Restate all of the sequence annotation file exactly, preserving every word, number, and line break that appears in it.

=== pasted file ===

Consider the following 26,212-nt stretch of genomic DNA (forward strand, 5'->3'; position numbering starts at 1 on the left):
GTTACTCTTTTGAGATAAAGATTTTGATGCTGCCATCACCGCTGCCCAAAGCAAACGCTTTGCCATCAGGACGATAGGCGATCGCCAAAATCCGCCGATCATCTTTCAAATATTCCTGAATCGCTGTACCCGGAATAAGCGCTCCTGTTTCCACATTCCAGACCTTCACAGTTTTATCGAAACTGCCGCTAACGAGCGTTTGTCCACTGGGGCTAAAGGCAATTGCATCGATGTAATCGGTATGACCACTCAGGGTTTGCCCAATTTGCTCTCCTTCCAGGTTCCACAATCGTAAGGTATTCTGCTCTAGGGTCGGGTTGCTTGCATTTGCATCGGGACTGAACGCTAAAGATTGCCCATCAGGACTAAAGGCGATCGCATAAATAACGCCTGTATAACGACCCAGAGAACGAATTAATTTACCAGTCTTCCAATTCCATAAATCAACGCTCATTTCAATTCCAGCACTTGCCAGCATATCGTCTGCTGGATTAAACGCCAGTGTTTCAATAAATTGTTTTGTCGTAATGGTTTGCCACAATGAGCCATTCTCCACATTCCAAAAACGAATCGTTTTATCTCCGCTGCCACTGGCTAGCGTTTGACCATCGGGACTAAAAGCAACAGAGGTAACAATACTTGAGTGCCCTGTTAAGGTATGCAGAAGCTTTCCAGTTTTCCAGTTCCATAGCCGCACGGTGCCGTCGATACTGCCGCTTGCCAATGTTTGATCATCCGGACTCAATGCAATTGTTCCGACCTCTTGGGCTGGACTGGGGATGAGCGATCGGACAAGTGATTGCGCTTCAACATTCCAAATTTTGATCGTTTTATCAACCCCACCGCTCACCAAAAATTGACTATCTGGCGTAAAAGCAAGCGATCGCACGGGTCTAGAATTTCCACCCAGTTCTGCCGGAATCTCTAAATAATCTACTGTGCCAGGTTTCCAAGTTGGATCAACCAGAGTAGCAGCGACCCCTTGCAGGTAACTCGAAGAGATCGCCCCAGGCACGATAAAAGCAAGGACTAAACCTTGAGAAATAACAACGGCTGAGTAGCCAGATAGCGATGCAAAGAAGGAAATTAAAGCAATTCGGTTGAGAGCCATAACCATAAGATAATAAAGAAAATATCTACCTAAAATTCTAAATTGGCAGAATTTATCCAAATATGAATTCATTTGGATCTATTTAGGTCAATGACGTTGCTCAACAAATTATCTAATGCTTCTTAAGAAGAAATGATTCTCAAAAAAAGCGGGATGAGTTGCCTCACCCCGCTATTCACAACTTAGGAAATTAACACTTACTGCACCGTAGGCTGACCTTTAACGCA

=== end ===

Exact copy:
Consider the following 26,212-nt stretch of genomic DNA (forward strand, 5'->3'; position numbering starts at 1 on the left):
GTTACTCTTTTGAGATAAAGATTTTGATGCTGCCATCACCGCTGCCCAAAGCAAACGCTTTGCCATCAGGACGATAGGCGATCGCCAAAATCCGCCGATCATCTTTCAAATATTCCTGAATCGCTGTACCCGGAATAAGCGCTCCTGTTTCCACATTCCAGACCTTCACAGTTTTATCGAAACTGCCGCTAACGAGCGTTTGTCCACTGGGGCTAAAGGCAATTGCATCGATGTAATCGGTATGACCACTCAGGGTTTGCCCAATTTGCTCTCCTTCCAGGTTCCACAATCGTAAGGTATTCTGCTCTAGGGTCGGGTTGCTTGCATTTGCATCGGGACTGAACGCTAAAGATTGCCCATCAGGACTAAAGGCGATCGCATAAATAACGCCTGTATAACGACCCAGAGAACGAATTAATTTACCAGTCTTCCAATTCCATAAATCAACGCTCATTTCAATTCCAGCACTTGCCAGCATATCGTCTGCTGGATTAAACGCCAGTGTTTCAATAAATTGTTTTGTCGTAATGGTTTGCCACAATGAGCCATTCTCCACATTCCAAAAACGAATCGTTTTATCTCCGCTGCCACTGGCTAGCGTTTGACCATCGGGACTAAAAGCAACAGAGGTAACAATACTTGAGTGCCCTGTTAAGGTATGCAGAAGCTTTCCAGTTTTCCAGTTCCATAGCCGCACGGTGCCGTCGATACTGCCGCTTGCCAATGTTTGATCATCCGGACTCAATGCAATTGTTCCGACCTCTTGGGCTGGACTGGGGATGAGCGATCGGACAAGTGATTGCGCTTCAACATTCCAAATTTTGATCGTTTTATCAACCCCACCGCTCACCAAAAATTGACTATCTGGCGTAAAAGCAAGCGATCGCACGGGTCTAGAATTTCCACCCAGTTCTGCCGGAATCTCTAAATAATCTACTGTGCCAGGTTTCCAAGTTGGATCAACCAGAGTAGCAGCGACCCCTTGCAGGTAACTCGAAGAGATCGCCCCAGGCACGATAAAAGCAAGGACTAAACCTTGAGAAATAACAACGGCTGAGTAGCCAGATAGCGATGCAAAGAAGGAAATTAAAGCAATTCGGTTGAGAGCCATAACCATAAGATAATAAAGAAAATATCTACCTAAAATTCTAAATTGGCAGAATTTATCCAAATATGAATTCATTTGGATCTATTTAGGTCAATGACGTTGCTCAACAAATTATCTAATGCTTCTTAAGAAGAAATGATTCTCAAAAAAAGCGGGATGAGTTGCCTCACCCCGCTATTCACAACTTAGGAAATTAACACTTACTGCACCGTAGGCTGACCTTTAACGCA